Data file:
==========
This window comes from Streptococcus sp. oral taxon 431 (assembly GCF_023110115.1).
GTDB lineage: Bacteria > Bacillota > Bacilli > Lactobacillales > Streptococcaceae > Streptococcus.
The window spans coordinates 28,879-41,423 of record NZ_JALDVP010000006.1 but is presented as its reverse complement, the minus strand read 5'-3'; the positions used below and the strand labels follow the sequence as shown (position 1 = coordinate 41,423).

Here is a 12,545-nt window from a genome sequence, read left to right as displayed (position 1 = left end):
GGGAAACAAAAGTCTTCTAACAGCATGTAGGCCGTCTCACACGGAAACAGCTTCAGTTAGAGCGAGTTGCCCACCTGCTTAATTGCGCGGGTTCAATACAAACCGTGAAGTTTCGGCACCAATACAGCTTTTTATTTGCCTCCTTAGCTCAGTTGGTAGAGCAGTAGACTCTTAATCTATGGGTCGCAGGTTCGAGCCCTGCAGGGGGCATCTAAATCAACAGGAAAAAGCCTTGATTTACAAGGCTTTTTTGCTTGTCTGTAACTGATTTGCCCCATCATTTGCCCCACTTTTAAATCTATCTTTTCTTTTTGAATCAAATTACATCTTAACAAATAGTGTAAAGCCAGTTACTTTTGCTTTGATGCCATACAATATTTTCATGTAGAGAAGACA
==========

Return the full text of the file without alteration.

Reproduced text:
This window comes from Streptococcus sp. oral taxon 431 (assembly GCF_023110115.1).
GTDB lineage: Bacteria > Bacillota > Bacilli > Lactobacillales > Streptococcaceae > Streptococcus.
The window spans coordinates 28,879-41,423 of record NZ_JALDVP010000006.1 but is presented as its reverse complement, the minus strand read 5'-3'; the positions used below and the strand labels follow the sequence as shown (position 1 = coordinate 41,423).

Here is a 12,545-nt window from a genome sequence, read left to right as displayed (position 1 = left end):
GGGAAACAAAAGTCTTCTAACAGCATGTAGGCCGTCTCACACGGAAACAGCTTCAGTTAGAGCGAGTTGCCCACCTGCTTAATTGCGCGGGTTCAATACAAACCGTGAAGTTTCGGCACCAATACAGCTTTTTATTTGCCTCCTTAGCTCAGTTGGTAGAGCAGTAGACTCTTAATCTATGGGTCGCAGGTTCGAGCCCTGCAGGGGGCATCTAAATCAACAGGAAAAAGCCTTGATTTACAAGGCTTTTTTGCTTGTCTGTAACTGATTTGCCCCATCATTTGCCCCACTTTTAAATCTATCTTTTCTTTTTGAATCAAATTACATCTTAACAAATAGTGTAAAGCCAGTTACTTTTGCTTTGATGCCATACAATATTTTCATGTAGAGAAGACA